“If you want to keep drinking, that’s your business. But if you want to stop… A.A. can help.”
There are many different kinds of A.A. meetings. Some include a talk by a sober member, recounting his or her personal experiences about what life was like while drinking, what happened to get them to A.A., and what life is like in sobriety. We call this sharing our “Experience, Strength and Hope.” Other kinds of meetings include reading and/or discussion of the book Alcoholics Anonymous.
A.A. is not a religious organization, although some meetings happen to take place in churches. Some are in community centers, Alano clubs, hospitals, or even outdoors. With over 1,300 per week in Seattle metro, there are plenty to choose from. Try several kinds to see what what works for you.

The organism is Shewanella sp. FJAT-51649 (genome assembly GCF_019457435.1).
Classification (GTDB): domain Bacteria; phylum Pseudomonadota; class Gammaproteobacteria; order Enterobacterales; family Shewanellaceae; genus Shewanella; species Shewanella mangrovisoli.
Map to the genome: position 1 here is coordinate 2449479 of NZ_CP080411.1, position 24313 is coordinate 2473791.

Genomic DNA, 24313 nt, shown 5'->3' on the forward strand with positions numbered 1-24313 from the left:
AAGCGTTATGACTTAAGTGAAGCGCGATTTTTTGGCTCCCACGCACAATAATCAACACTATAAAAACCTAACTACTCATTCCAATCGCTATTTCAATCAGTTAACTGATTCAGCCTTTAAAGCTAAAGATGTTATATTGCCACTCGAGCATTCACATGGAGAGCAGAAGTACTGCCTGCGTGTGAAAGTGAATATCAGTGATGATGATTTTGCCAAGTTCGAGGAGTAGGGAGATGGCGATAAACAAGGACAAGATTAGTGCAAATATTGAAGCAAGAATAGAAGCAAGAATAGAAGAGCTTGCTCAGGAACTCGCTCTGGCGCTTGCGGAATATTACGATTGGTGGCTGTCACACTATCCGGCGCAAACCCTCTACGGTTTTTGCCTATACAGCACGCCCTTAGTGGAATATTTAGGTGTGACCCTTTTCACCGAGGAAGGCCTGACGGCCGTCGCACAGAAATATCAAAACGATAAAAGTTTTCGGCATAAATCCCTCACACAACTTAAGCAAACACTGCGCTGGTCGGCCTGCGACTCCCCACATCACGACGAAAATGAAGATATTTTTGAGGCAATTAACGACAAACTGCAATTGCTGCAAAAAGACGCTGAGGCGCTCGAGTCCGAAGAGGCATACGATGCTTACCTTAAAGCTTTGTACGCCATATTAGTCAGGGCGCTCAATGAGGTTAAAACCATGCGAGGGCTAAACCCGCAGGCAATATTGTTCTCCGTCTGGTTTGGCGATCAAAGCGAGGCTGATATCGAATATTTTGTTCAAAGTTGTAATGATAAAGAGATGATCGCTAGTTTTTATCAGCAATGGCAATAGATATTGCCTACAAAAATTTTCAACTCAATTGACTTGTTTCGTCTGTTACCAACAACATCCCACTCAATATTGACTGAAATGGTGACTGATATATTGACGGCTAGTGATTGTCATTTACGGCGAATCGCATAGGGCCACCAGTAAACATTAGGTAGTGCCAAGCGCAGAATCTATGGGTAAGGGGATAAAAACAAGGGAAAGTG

Alcoholics Anonymous is a fellowship of men and women who share their experience, strength and hope with each other that they may solve their common problem and help others to recover from alcoholism.
The only requirement for membership is a desire to stop drinking. There are no dues or fees for A.A. membership; we are self-supporting through our own contributions. A.A. is not allied with any sect, denomination, politics, organization or institution; does not wish to engage in any controversy, neither endorses nor opposes any causes. Our primary purpose is to stay sober and help other alcoholics to achieve sobriety.
Reprinted with permission of The AA Grapevine, Inc.
More information about A.A.
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